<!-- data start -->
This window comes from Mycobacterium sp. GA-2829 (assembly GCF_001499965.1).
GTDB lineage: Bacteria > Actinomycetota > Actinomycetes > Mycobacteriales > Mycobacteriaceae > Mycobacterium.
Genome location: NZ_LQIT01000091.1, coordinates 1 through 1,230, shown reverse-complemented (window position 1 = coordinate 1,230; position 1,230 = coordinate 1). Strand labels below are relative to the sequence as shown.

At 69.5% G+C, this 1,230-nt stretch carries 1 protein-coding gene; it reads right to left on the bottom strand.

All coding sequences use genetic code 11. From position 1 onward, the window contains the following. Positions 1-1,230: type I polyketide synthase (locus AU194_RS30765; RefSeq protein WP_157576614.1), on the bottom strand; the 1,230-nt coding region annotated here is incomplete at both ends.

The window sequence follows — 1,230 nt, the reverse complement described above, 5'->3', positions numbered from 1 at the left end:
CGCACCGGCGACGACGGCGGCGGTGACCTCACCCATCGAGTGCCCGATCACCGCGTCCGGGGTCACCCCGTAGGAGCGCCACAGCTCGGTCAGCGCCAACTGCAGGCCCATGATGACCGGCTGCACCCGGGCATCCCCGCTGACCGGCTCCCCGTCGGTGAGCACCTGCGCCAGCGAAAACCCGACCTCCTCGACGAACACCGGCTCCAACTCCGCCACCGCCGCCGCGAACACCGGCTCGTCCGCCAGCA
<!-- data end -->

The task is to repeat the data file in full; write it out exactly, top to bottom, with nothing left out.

This window comes from Mycobacterium sp. GA-2829 (assembly GCF_001499965.1).
GTDB lineage: Bacteria > Actinomycetota > Actinomycetes > Mycobacteriales > Mycobacteriaceae > Mycobacterium.
Genome location: NZ_LQIT01000091.1, coordinates 1 through 1,230, shown reverse-complemented (window position 1 = coordinate 1,230; position 1,230 = coordinate 1). Strand labels below are relative to the sequence as shown.

At 69.5% G+C, this 1,230-nt stretch carries 1 protein-coding gene; it reads right to left on the bottom strand.

All coding sequences use genetic code 11. From position 1 onward, the window contains the following. Positions 1-1,230: type I polyketide synthase (locus AU194_RS30765; RefSeq protein WP_157576614.1), on the bottom strand; the 1,230-nt coding region annotated here is incomplete at both ends.

The window sequence follows — 1,230 nt, the reverse complement described above, 5'->3', positions numbered from 1 at the left end:
CGCACCGGCGACGACGGCGGCGGTGACCTCACCCATCGAGTGCCCGATCACCGCGTCCGGGGTCACCCCGTAGGAGCGCCACAGCTCGGTCAGCGCCAACTGCAGGCCCATGATGACCGGCTGCACCCGGGCATCCCCGCTGACCGGCTCCCCGTCGGTGAGCACCTGCGCCAGCGAAAACCCGACCTCCTCGACGAACACCGGCTCCAACTCCGCCACCGCCGCCGCGAACACCGGCTCGTCCGCCAGCA